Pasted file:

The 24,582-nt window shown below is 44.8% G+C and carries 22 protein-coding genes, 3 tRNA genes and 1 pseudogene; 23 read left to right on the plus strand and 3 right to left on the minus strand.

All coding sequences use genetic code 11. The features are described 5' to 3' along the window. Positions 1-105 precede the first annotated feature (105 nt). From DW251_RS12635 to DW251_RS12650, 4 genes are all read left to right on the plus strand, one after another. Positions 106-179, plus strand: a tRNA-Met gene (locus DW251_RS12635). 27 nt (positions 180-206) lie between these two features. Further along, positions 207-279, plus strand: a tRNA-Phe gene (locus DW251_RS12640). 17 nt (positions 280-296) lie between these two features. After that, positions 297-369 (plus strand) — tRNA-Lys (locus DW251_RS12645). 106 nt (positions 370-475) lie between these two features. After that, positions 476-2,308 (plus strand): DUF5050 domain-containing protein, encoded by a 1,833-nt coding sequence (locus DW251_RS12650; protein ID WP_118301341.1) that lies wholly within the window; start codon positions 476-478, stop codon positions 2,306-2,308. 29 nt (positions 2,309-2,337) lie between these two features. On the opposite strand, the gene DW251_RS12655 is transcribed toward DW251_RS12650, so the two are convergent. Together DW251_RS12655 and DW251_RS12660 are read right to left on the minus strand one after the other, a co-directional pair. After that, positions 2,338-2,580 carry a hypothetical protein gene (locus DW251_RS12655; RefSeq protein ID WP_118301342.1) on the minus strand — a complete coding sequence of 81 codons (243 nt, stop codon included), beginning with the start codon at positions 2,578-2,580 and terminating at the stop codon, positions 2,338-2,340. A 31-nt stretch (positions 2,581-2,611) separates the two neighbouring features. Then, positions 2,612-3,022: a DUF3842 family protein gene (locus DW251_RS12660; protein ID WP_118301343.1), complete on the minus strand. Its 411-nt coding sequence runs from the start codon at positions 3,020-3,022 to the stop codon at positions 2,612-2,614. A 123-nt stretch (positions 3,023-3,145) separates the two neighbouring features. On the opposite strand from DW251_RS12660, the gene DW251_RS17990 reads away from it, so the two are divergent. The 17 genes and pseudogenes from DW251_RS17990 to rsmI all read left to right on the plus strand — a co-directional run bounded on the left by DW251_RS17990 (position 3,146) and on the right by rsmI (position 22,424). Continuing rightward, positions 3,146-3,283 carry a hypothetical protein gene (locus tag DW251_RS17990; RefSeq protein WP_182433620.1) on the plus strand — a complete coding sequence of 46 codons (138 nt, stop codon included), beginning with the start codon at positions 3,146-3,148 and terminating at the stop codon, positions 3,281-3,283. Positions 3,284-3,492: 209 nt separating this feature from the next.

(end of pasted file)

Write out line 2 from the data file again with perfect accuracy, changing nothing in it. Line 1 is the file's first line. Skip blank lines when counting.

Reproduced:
All coding sequences use genetic code 11. The features are described 5' to 3' along the window. Positions 1-105 precede the first annotated feature (105 nt). From DW251_RS12635 to DW251_RS12650, 4 genes are all read left to right on the plus strand, one after another. Positions 106-179, plus strand: a tRNA-Met gene (locus DW251_RS12635). 27 nt (positions 180-206) lie between these two features. Further along, positions 207-279, plus strand: a tRNA-Phe gene (locus DW251_RS12640). 17 nt (positions 280-296) lie between these two features. After that, positions 297-369 (plus strand) — tRNA-Lys (locus DW251_RS12645). 106 nt (positions 370-475) lie between these two features. After that, positions 476-2,308 (plus strand): DUF5050 domain-containing protein, encoded by a 1,833-nt coding sequence (locus DW251_RS12650; protein ID WP_118301341.1) that lies wholly within the window; start codon positions 476-478, stop codon positions 2,306-2,308. 29 nt (positions 2,309-2,337) lie between these two features. On the opposite strand, the gene DW251_RS12655 is transcribed toward DW251_RS12650, so the two are convergent. Together DW251_RS12655 and DW251_RS12660 are read right to left on the minus strand one after the other, a co-directional pair. After that, positions 2,338-2,580 carry a hypothetical protein gene (locus DW251_RS12655; RefSeq protein ID WP_118301342.1) on the minus strand — a complete coding sequence of 81 codons (243 nt, stop codon included), beginning with the start codon at positions 2,578-2,580 and terminating at the stop codon, positions 2,338-2,340. A 31-nt stretch (positions 2,581-2,611) separates the two neighbouring features. Then, positions 2,612-3,022: a DUF3842 family protein gene (locus DW251_RS12660; protein ID WP_118301343.1), complete on the minus strand. Its 411-nt coding sequence runs from the start codon at positions 3,020-3,022 to the stop codon at positions 2,612-2,614. A 123-nt stretch (positions 3,023-3,145) separates the two neighbouring features. On the opposite strand from DW251_RS12660, the gene DW251_RS17990 reads away from it, so the two are divergent. The 17 genes and pseudogenes from DW251_RS17990 to rsmI all read left to right on the plus strand — a co-directional run bounded on the left by DW251_RS17990 (position 3,146) and on the right by rsmI (position 22,424). Continuing rightward, positions 3,146-3,283 carry a hypothetical protein gene (locus tag DW251_RS17990; RefSeq protein WP_182433620.1) on the plus strand — a complete coding sequence of 46 codons (138 nt, stop codon included), beginning with the start codon at positions 3,146-3,148 and terminating at the stop codon, positions 3,281-3,283. Positions 3,284-3,492: 209 nt separating this feature from the next.